Concert review Long Beach Symphony Orchestra’s Ode to Ella and Gershwin

Heidi Nye
Culture Writer

Ode to Ella and Gershwin, the Long Beach Symphony Orchestra’s Feb. 14 Pops! concert at the Long Beach Arena, was the perfect sentimental-sans-sexy lineup: Those with a date felt slightly kissy, while those attending with a friend didn’t feel left out. In short, everyone went home a little lighter and happier this Valentine’s Day evening.

This tribute to Ella Fitzgerald and the composer-lyricist duo of George and Ira Gershwin actually kicked off with a 1955 composition by Sammy Fain and Paul Francis Webster, “Love is a Many Splendored Thing.” With pink- and lavender-lit curtains as a backdrop, this dreamy number eased the audience into the first set, which included such standards as “S’Wonderful” and “But Not for Me.”

Other lesser-known pieces also made an appearance. “Rialto Ripples,” the first song the younger Gershwin ever published, conjured up silent-movie images of a dark-mustachioed rapscallion tiptoeing about a parlor and hiding behind floor-length curtains.

Though the Gershwins were given first billing, most of the arrangements were those of Nelson Riddle, who played a key role in Fitzgerald’s success. Appropriately, the Long Beach Symphony Orchestra included “Ella Medley,” the last composition on which the two collaborated. It made one think of women in fitted suits and crisp, white gloves meeting men in gray flannel at New York penthouses for three-martini trysts– cool, urbane, sophisticated.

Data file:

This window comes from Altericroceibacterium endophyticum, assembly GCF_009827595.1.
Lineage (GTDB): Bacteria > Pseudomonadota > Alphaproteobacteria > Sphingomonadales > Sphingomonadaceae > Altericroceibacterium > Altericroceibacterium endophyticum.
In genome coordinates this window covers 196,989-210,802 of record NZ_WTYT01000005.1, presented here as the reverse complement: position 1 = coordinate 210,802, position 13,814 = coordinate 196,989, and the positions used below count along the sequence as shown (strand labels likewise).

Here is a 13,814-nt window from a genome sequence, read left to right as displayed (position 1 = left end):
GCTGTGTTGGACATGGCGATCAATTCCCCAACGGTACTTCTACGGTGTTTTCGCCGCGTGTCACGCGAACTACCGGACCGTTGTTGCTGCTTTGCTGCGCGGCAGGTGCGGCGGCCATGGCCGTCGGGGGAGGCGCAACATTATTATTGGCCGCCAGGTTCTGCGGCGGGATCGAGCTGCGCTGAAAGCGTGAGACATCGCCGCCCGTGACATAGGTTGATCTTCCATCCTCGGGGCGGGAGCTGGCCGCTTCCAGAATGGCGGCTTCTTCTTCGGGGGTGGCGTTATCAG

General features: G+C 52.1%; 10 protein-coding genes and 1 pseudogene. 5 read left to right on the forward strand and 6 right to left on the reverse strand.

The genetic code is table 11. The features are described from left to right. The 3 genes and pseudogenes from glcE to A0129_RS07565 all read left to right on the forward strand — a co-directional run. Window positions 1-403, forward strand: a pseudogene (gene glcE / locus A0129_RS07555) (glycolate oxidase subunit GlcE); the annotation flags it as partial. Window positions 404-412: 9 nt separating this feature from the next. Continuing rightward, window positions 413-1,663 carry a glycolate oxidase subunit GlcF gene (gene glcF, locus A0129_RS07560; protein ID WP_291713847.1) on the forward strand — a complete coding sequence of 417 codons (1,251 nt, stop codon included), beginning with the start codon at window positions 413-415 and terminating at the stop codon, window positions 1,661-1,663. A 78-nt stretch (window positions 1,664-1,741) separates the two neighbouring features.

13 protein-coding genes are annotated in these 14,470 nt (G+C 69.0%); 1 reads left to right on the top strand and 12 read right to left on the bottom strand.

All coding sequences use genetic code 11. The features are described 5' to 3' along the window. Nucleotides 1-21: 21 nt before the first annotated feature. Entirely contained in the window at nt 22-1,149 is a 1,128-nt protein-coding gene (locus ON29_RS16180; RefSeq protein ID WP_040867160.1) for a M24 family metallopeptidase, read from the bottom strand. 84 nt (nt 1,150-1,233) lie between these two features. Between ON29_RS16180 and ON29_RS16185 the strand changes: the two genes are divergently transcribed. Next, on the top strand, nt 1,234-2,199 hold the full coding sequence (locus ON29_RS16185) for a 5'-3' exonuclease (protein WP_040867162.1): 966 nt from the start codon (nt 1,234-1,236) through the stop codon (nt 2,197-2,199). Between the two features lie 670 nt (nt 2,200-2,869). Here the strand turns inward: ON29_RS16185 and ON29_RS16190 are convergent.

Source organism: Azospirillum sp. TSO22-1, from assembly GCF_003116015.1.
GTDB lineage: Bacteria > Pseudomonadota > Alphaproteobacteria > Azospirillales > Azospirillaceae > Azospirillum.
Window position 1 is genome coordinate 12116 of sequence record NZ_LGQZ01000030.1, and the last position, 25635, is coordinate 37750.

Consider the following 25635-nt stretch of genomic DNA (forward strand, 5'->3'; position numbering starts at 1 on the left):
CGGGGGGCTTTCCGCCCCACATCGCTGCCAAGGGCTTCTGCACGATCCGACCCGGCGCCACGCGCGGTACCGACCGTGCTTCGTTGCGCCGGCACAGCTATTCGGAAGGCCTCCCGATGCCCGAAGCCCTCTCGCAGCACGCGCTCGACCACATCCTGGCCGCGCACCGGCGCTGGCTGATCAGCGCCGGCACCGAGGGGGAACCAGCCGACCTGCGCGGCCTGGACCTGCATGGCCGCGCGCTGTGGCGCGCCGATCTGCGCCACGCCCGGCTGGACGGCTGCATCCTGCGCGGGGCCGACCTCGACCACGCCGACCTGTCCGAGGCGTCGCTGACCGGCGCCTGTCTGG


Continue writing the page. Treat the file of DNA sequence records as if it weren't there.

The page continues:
“I’ve Got Beginner’s Luck” brought Grammy Award-winning vocalist Carmen Bradford to the stage. Her voice was beautiful but lacked the verve of Fitzgerald. Perhaps she was not feeling well that evening, since she was continually dabbing her forehead and cheeks. To her credit, she stepped in when the lights went out on the string section during “But Not for Me,” telling one of her “Ella stories” while the technical difficulty was solved.

As the story goes, Fitzgerald was dressed to the nines in a stunning white gown and high heels. During “Mack the Knife,” Bradford related, Fitzgerald slipped and fell, her gown flying over her head. As stage hands rushed to help her up, she continued singing. Bradford did the same: The show went on, and by the second set, she had pumped up her energy, skatting like the queen of jazz herself. Perhaps Bradford’s best performance of the night was not a Gershwin piece at all but Richard Rodgers and Lorenz Hart’s “My Funny Valentine,” aptly accompanied by keyboardist Alan Steinberger.

Conductor Michael Berkowitz showed his stuff with a drum solo during “Strike Up the Band.” In “Someday my Prince Will Come,” Steinberger wowed with his keyboard solos. Berkowitz attempted some humor with: “I used to think that was about Fotomat.” Perhaps 20 percent of the audience immediately got the “prints” pun. Most probably never did. No matter: The music made up for any groaners.

If you missed Ode to Ella and Gershwin, you’ve got two more chances this season to experience the pizzazz that LBSO brings to its Pops! series: March 28’s Rhythms of the Night with Matt Catingub conducting world music and May 9’s A Classic Pops Hit Parade, featuring Steven Reineke conducting light classical fare, including works by Ravel, Respighi and Shostakovich. The 2015-2016 five-concert Pops! series begins on Oct. 17 with Halloween Symphony Spooktacular.

For all Pops! concerts, audience members are encouraged to arrive early (doors open at 6:30pm) and bring a picnic dinner– alcohol permitted. Concerts begin at 8pm at the Long Beach Arena, 300 E. Ocean Blvd. To purchase tickets, call (562) 436-3203, ext. 232, or visit lbso.org.

Courtesy LBSO Carmen Bradford

Courtesy LBSO
Carmen Bradford

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